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Provided by The May Day Orchestra

A Missouri musician and his band are making music that challenges listeners to confront their own complicity in exploitative labor practices and foreign policy while celebrating those who would change things for the better.

Tim Rakel launched The May Day Orchestra in 2008. The band creates self-described folk operas that aim to honor histories of social change. This month, the band returns with its third album, “Wake,” which melds together the story of a 17th century sultan turned pirate in what is now Kenya and Rakel’s knowledge and experience in modern-day Kenya .

Bassist Andrea Morse, drummer Vijay Roy and guitarist Dave Anderson debut improvisational music at the new performance series, The Lab
Willis Ryder Arnold | St. Louis Public Radio

Dave Anderson’s small basement workshop in south St. Louis is a way station for instruments used by some of the city's best guitarists. Over years, he’s developed the trust of dozens of top-notch players, tuning and rebuilding their instruments. Some play clubs around the city, some tour and some are relatively unknown, content to just do their thing.

In St. Louis, Record Store Day is about building community

Apr 21, 2017
A picture of vinyle tops and stacked records from Euclid Records' upstairs which is filled with old pressings of jazz, country, ambient and rock
Willis Ryder Arnold | St. Louis Public Radio

Saturday is Record Store Day, an international event developed in the age of the internet to build awareness for brick and mortar music shops. The music-buying public has embraced the event and many stores use the day to host live music, have cookouts and generally adopt a party atmosphere.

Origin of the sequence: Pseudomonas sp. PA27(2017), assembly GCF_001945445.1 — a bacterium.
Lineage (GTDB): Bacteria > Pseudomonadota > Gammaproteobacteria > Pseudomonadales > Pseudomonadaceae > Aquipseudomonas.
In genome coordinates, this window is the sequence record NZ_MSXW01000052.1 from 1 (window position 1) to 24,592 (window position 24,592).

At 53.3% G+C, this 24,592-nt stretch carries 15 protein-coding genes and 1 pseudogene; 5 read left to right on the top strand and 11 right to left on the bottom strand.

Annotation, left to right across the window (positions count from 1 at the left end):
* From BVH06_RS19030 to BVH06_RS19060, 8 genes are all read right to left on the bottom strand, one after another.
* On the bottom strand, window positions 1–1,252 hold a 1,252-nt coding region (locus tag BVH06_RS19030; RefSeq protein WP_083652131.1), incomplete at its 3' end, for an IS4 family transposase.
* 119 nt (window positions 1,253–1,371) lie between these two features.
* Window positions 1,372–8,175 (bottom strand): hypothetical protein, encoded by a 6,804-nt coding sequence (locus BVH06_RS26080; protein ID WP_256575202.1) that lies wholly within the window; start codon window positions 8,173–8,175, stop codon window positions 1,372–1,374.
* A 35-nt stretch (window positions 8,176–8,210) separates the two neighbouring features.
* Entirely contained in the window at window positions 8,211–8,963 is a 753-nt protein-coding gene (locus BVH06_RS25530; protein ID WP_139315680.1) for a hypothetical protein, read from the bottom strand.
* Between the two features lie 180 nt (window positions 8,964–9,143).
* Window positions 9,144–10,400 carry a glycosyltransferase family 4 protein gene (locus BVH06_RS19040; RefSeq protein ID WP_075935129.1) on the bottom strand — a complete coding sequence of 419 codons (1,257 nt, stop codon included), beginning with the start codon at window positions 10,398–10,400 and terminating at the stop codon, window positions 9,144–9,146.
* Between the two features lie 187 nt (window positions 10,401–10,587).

Gene Jackson started his professional performing  career at 15 when his mom signed a waiver allowing him to perform at the Midnight Lounge on Dr. Martin Luther King Drive in the mid-1970s.

Older musicians took him under their wings, showing him the ins and outs of St. Louis’ rhythm and blues, and initiating him into a fellowship of performing musicians determined to keep soul music alive.

Roland Johnson entered the scene years earlier, started his career singing with groups at sock hops and youth dances before entering the realms of bars and clubs.

Provided by Washington University

Many in the United States likely view Iran as a closed society, one that has limited contact with the western world. But many in Iran would like to see more cultural exchanges.

Among them is Grammy-nominated Iranian musician Hossein Alizadeh, who performs Sunday at Washington University. An avant-garde musician, Alizadeh is known improvising on the radif, a  traditional Persian musical instrument. He has toured the world extensively and taught music in Europe and the Middle East.